I'm sitting in front of my computer, a black screen with multi-colored text seeming to whiz by at an imperceptible rate. First wondering if I'm programming, my friends look on in awe as I explain that I'm actually raiding, and -- oops, I just died. Most players of MUDs such as Achaea: Dreams of Divine Lands have a similar experience. Despite being avid gamers, most of my friends have never heard of a MUD (Multi-User Dungeon) and don't understand why anyone would play a game without graphics. After all, they like to tell me, it isn't 1980.
No, it isn't 1980, but graphics have little to do with how fun a game is. I also play games such as Dungeons and Dragons and Magic: the Gathering, neither of which are graphical video games, yet each has hundreds of thousands of players worldwide. I view MUDs as the happy medium between these three types of games: MMORPG, storytelling table-top, and strategy.
1. MUDs and MMORPGs
Playing a game by oneself is rather boring, and it seems most people agree, as social interaction in video games has increased significantly in the past few decades. The explosive growth of MMORPGs such as World of Warcraft is another testament to this. There are few things more exciting in a game than playing at the same time as a dozen of your friends to take down a foe.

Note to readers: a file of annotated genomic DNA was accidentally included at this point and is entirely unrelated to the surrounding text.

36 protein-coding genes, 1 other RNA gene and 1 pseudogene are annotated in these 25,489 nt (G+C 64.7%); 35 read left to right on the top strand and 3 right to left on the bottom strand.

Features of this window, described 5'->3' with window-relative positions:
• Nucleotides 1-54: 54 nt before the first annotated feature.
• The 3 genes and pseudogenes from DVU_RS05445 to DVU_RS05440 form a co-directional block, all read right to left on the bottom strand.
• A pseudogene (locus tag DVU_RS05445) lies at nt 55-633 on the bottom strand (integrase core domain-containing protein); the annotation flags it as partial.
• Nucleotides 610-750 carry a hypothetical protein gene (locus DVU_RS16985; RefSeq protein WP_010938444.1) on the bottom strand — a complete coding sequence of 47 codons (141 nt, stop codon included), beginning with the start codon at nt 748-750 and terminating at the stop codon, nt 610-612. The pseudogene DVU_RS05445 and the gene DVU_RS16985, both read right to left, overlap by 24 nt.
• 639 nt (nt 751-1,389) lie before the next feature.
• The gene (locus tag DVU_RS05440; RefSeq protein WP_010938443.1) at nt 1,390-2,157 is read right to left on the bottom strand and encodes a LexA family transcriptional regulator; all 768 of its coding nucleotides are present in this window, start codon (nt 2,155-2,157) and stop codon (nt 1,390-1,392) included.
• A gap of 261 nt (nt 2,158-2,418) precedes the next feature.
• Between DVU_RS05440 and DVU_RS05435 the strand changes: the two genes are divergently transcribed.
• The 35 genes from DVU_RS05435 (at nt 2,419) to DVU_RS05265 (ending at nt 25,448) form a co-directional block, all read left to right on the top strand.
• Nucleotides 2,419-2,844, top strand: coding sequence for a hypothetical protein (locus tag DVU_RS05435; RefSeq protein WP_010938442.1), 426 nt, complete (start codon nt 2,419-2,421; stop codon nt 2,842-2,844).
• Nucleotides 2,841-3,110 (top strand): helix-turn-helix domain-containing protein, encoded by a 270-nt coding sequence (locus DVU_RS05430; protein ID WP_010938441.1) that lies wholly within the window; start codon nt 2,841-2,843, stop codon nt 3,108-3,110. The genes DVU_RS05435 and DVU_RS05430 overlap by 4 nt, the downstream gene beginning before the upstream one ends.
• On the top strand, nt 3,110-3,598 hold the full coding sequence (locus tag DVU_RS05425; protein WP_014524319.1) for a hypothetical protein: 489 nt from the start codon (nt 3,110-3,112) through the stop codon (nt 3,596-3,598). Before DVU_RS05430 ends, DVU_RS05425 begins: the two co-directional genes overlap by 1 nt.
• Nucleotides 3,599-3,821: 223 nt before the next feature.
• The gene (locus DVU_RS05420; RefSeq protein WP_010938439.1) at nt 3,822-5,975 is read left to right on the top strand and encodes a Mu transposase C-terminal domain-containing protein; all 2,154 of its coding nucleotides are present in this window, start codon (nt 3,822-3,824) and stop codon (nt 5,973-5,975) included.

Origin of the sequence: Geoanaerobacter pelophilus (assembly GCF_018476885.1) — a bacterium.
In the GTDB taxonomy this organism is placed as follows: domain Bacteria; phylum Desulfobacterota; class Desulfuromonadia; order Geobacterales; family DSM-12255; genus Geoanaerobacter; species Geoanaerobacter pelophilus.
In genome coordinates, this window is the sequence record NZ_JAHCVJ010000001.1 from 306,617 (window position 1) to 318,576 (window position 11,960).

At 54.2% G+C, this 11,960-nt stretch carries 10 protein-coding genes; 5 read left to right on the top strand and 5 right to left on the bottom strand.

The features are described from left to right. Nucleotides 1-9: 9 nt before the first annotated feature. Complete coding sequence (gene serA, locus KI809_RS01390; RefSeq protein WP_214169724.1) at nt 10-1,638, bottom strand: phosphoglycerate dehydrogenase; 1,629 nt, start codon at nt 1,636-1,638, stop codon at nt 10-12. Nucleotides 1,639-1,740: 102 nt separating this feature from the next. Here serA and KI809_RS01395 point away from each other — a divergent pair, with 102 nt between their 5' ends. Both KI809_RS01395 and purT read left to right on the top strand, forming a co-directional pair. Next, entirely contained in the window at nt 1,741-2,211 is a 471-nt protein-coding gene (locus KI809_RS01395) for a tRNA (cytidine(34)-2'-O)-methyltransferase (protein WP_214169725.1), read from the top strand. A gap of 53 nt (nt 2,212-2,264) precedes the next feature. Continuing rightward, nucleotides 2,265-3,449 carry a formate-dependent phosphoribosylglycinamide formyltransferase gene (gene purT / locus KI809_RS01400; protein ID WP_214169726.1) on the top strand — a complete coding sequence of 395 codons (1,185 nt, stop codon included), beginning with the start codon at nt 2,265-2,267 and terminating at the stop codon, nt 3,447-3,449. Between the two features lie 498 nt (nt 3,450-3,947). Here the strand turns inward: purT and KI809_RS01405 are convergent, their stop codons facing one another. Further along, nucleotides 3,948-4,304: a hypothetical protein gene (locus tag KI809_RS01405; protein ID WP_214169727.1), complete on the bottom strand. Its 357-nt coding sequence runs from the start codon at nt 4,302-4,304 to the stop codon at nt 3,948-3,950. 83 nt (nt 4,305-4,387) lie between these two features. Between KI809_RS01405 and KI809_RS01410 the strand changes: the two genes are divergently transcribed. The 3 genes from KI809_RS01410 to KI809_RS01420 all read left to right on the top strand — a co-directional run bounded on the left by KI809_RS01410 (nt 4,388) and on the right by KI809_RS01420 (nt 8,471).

2. MUDs and Tabletop Games
The basis of both of these is storytelling and roleplay. In each, you're thrust into a fantasy world where you are controlling a character who can cast spells, fight dragons, and speak another language. As such, they require a high level of interaction and immersion. Some days, I log into Achaea and do nothing but roleplaying; some days, I only fight. Much like a tabletop RPG, each session of a MUD is different, and that is what makes both popular!
3. MUDS and Strategy
There are some strategic elements of MMORPGs, but MUDs like Achaea generally have dozens and dozens and dozens of different abilities, each of which require the user to know what situations to use any give ability in. Achaea also has lots of afflictions, which require smart prioritization that depends on who you're fighting and what their skills are. Whew! Most MMORPGs I've played have a dedicated healer who takes the role on, but MUDs make you pretty self-sufficient. With great power comes great responsibility, however!
MMO players who are fans of tabletop games like Magic: the Gathering should definitely try out MUDs. They combine elements of all of these games into something greater than the sum of its parts.